Introduction to Ore–Forming Processes

  • ID: 2181713
  • Book
  • 382 Pages
  • John Wiley and Sons Ltd
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Introduction to Ore–Forming Processes is the first senior undergraduate postgraduate textbook to focus specifically on the multiplicity of geological processes that result in the formation of mineral deposits.

Commencing with an overview of magmatic ore–forming processes, the text moves systematically through hydrothermal and sedimentary metallogenic environments, covering as it does the entire gamut of mineral deposit types, including the fossil fuels and supergene ores. The final chapter relates metallogeny to global tectonics by examining the distribution of mineral deposits in space and time. The text is punctuated with boxed examples of world famous ore deposits which provide context and relevance to the process–oriented descriptions of ore genesis. This book brings the discipline of economic geology back into the realm of conventional mainstream earth science by emphasizing the fact that mineral deposits are simply one of the many natural wonders of geological process and evolution.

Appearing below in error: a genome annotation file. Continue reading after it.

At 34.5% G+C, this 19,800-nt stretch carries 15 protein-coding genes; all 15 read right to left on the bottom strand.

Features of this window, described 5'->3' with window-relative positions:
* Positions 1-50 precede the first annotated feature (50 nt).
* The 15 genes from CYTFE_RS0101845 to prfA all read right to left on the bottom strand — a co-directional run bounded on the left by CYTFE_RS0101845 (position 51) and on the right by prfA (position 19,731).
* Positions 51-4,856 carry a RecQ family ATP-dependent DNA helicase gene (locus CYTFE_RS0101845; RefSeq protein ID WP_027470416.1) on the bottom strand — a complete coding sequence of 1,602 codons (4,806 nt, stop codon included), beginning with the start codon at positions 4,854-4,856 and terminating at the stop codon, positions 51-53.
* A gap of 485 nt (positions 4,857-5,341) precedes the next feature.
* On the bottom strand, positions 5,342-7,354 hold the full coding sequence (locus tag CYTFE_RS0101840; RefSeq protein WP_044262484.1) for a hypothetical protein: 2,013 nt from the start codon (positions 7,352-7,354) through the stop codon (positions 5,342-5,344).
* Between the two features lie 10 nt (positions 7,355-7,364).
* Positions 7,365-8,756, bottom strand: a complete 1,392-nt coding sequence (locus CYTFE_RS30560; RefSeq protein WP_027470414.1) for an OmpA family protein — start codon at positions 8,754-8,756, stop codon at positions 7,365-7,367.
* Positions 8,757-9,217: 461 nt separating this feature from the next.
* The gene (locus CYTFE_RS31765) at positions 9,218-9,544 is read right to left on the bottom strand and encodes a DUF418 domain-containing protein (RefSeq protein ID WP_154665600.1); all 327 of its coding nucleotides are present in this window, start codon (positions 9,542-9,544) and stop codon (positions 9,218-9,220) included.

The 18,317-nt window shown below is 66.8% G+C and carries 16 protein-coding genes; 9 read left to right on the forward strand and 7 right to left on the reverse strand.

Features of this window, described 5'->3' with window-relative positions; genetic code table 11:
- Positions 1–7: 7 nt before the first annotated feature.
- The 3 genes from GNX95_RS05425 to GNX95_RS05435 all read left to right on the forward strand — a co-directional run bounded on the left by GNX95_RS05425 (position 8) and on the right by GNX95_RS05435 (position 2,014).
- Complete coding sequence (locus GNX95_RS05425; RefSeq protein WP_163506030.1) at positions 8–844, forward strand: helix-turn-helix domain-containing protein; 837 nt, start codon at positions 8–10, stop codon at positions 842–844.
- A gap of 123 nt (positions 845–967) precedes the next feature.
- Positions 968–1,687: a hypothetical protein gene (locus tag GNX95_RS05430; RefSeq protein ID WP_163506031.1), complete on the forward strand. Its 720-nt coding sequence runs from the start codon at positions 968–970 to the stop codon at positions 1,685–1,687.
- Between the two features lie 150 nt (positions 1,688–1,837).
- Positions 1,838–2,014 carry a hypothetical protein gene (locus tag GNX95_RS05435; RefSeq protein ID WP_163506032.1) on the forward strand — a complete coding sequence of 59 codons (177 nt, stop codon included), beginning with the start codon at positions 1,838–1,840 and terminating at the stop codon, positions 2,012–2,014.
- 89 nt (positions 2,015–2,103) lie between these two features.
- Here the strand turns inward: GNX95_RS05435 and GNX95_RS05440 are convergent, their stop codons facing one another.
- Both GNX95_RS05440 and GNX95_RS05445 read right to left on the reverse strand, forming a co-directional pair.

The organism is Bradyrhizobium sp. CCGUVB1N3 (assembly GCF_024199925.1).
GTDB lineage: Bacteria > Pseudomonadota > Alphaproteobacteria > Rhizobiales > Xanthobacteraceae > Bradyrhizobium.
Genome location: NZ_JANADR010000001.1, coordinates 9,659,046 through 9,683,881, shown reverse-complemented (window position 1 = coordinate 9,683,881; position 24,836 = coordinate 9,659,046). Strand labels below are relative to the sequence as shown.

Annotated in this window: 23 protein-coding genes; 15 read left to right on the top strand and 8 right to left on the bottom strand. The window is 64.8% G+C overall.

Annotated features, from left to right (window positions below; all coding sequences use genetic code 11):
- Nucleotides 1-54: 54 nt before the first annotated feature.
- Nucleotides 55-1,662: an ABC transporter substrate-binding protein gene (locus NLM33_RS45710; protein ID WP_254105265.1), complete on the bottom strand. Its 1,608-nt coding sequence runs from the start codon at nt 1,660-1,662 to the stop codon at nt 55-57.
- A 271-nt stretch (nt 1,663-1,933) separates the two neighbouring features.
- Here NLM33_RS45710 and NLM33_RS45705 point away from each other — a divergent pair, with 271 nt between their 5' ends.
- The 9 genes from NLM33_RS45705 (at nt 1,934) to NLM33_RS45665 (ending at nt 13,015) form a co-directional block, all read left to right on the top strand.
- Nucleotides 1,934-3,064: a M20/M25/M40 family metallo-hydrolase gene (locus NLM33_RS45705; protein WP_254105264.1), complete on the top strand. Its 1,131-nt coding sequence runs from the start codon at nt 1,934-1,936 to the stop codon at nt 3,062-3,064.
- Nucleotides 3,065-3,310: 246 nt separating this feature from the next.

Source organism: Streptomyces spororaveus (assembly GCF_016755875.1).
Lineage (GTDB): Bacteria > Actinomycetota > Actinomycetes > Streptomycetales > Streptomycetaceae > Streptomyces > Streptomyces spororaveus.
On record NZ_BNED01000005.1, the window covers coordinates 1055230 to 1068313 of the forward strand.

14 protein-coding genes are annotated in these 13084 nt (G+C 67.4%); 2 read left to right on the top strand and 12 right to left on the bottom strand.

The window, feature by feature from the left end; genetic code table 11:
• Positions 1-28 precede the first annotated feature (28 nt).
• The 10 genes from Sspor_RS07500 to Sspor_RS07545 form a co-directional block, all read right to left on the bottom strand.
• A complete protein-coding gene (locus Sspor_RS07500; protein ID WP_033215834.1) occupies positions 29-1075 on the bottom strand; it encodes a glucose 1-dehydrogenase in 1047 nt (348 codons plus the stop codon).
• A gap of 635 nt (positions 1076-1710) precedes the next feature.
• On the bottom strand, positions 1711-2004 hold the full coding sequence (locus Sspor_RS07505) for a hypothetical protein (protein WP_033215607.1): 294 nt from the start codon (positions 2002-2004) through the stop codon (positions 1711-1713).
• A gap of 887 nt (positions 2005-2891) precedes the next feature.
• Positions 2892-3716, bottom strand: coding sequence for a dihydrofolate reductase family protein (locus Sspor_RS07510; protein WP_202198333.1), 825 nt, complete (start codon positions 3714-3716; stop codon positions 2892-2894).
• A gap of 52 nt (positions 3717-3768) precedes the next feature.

Introduction to Ore–Forming Processes has been written as a core text for advanced undergraduates or graduate students in earth science programs taking a course in economic geology, mineral deposits, or ore geochemistry, and for geologists working in mineral exploration, the mining industry, and related areas.

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Introduction: Mineral Resources:.

Introduction And Aims.

What Makes A Viable Mineral Deposit?.

Some Useful Definitions And Compilations.

Natural Resources, Sustainability And Environmental Responsibility.

Summary And Further Reading.

Part I: Igneous Processes:.

1. Igneous Ore–Forming Processes:.


Magmas And Metallogeny.

Why Are Some Magmas More Fertile Than Others? The Inheritance Factor .

Partial Melting And Crystal Fractionation As Ore Forming Processes.

Liquid Immiscibility As An Ore–Forming Process.